Solomon Islands

25 Mar 2011

by Marc Passion

Inside the Mine

The mining boom in Australia has brought all walks of life to some of the remotest parts of Australia all looking for the big dollars. I have to tell you, they are definitely not easy dollars. Extreme heat, freezing winds, a million flies which end up snacks between meals (trust me, you will swallow a few from time to time) and a great distance between family and friends. Still sound like something you want to do?

I have worked in mining on and off in the past four years and when I tell people I work in mining, I always get the same question; “So what is it like working underground?”  This is the most common misconception people have.  In fact, I’m not technically a miner, and my background has been the construction of power stations to run the mine and processing plants that ready the element for export, and I have yet to go underground.

In most camps we live in ‘dongas’, prefabricated transportable accommodation, comprising of individual rooms with ensuites. They contain a bed, desk and wardrobe. As basic as can be. Camps consist of a mess hall where we eat and a wet mess where we drink. Usually gyms, tennis/basketball courts and swimming pools are there for our use.

I’m Currently in the Gold Ridge Camp in the Guadacanal Province. Roughly 1200m above sea level and 40 minutes from the Capital, Honiara. The rooms here are simple dongas. The gym isn’t open, the food is some of the worst I’ve eaten, there aren’t any other facilities and the internet is abysmal.

But I can’t complain. Why? Because if you’re one of the unlucky ones, you might find yourself in the dreaded ‘Lower Camp’, where you’ll find yourself sharing ablution facilities with other nationalities whose custom it is to stand on the toilet seat.

We even found stickers around the place reminding people of what not to do.

So you may well ask, if it’s so bad, why do it? Who in their right mind would take off to places so remote that a medivac is needed? Why work here under these conditions? Well it all comes down to cold hard cash! I can earn significantly more working away than in Sydney and that allows me to continue my true passion… travelling the world. I work for around six months of the year and travel the rest. Longer travels allow me to immerse myself in the local customs and culture of my new found country and truly experience the meaning of travel.

An  interesting article from It might entice you to make the move into the industry: Laundry staff can earn more than $420K a year! (A slight exaggeration I think) But read on.

There are 3 kinds of people that head to the mines:

The first is ‘The Family Man’. The best way to earn good money quickly is to head to the mines. The family man can pay off his mortgage quicker, then return home sooner to live a normal life, but debt free.

Then there are ‘The Thailanders’. The guys that just love mining. They’ve been doing it for years and see no end to their retirement. Most of them have houses and bars in Thailand and are cashed up after 20 years or more in the game. They’ve probably been married and divorced at least twice, lost two houses on the way, but still they do pretty good from the money earned over the years. Most of our swings are 3 or 4 weeks on, then 1 week off. So ‘The Thailanders’ use their time off to booze it up in Bangers, Phuket or Pattaya.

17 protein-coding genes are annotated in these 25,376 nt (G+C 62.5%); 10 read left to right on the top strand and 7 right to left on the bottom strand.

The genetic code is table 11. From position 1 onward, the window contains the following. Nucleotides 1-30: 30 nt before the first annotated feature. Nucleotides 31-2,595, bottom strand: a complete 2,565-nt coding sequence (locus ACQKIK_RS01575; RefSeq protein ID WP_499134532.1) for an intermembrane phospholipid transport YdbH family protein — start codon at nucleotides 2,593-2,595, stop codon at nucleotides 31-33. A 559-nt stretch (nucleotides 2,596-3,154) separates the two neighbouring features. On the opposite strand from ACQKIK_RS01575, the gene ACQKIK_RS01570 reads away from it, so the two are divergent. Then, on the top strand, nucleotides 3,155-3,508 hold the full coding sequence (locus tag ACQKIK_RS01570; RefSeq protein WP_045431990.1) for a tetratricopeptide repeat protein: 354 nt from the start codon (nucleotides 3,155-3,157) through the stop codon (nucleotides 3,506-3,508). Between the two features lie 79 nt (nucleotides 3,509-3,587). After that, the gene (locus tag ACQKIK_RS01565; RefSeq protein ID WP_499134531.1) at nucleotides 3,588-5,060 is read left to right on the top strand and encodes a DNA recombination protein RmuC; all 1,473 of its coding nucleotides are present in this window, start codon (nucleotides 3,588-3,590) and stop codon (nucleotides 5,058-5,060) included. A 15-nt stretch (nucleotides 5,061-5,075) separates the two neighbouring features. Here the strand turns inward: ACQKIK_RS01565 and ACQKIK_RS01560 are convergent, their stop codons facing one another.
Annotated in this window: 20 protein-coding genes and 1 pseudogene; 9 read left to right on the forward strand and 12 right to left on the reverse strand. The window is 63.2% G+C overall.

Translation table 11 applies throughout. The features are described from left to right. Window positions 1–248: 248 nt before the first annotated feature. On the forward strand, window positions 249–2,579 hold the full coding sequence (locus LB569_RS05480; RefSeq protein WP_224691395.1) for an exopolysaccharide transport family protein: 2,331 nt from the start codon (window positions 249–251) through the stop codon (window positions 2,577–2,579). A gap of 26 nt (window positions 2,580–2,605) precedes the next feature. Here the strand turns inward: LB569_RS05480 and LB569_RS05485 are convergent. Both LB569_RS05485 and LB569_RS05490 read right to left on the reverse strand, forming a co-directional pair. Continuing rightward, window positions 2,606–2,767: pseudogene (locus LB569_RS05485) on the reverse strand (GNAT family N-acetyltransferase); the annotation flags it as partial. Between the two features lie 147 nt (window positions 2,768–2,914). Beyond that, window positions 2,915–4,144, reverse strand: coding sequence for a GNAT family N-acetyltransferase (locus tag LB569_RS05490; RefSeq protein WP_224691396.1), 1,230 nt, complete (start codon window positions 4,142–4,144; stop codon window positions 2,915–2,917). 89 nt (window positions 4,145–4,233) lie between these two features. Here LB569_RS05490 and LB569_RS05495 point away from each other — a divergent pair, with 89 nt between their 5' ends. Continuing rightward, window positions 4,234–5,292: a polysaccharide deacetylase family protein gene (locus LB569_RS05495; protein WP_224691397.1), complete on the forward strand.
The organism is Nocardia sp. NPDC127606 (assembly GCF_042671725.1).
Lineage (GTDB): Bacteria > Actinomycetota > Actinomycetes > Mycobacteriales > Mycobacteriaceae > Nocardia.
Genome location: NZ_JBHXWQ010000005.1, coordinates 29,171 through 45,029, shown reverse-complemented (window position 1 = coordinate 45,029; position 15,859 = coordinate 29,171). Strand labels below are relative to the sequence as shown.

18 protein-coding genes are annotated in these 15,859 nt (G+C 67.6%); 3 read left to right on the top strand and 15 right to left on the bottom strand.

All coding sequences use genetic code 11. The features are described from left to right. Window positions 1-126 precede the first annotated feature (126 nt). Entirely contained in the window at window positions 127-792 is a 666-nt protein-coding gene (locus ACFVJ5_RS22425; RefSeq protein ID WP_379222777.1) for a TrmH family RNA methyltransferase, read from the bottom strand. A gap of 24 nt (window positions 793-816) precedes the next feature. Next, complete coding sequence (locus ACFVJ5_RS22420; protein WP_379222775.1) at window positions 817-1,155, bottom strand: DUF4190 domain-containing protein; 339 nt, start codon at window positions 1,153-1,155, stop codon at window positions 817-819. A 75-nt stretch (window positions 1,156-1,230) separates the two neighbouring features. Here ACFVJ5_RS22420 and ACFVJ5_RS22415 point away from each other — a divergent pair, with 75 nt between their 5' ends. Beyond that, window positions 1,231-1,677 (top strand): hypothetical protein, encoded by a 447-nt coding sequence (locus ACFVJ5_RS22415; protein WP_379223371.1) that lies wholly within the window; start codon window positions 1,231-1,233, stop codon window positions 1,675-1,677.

Lastly, ‘The Party Boys’, such as myself. We work our butts off working for long periods of time, and then take off months at a time cruising around the world.  We basically blow all that hard earned cash before returning back to the mines to start the cycle all over again.

So that’s us; Miners.  From all walks of life, we come together to build something, for the sole purpose of lining our own pockets and increasing the wealth of shareholders. I can’t deny the impact on the local environment is tragic, but I think that’s the same for most businesses – the only difference to the suits in the city, is that I get to see it with my own eyes instead of on a TV.

Related posts:

  1. A Dangerous Game
  2. Sunset Sky, Up in the Guadacanal Hills
  3. Virgin, I’ve got the Blues
  4. Austin…is frigin cool!


  • elp

    Wow looks comfy

  • Nomadic Samuel

    Marc, I really learned a lot from this article.  The misconception most of us have about miners being underground is definitely not true.  I like the idea of work hard and then play hard.  If you’re a travel addict it works out even better.  LOL @ the guys standing on the toilets.  When I was in an Indian restaurant in Daegu, Korea I went to the bathroom and noticed a guy (from India) pissing in the sink!!!  Needless to say I didn’t end up washing up my hands after dinner :P

  • Anonymous

    Interesting way to earn money for travel. Sounds like difficult conditions, but I would rather work hard with long periods off then be in a comfy cubicle and only get two or three weeks off.

  • Colleenbloomfield

    Am I a family man, A Thailander or a party boy ???
    Colleen xxx

  • Marc Passion

    Haha…I’d say probably a party ‘girl’! Depends on whether you are a brunette or a blonde :-P

  • Marc Passion

    It’s great for me, head down bum up. Put in the hours so you can enjoy more hours at the end. Conditions are difficult sometimes but you get used to it. Whether it’s cyclone windy, raining cats and dogs or blistering heat!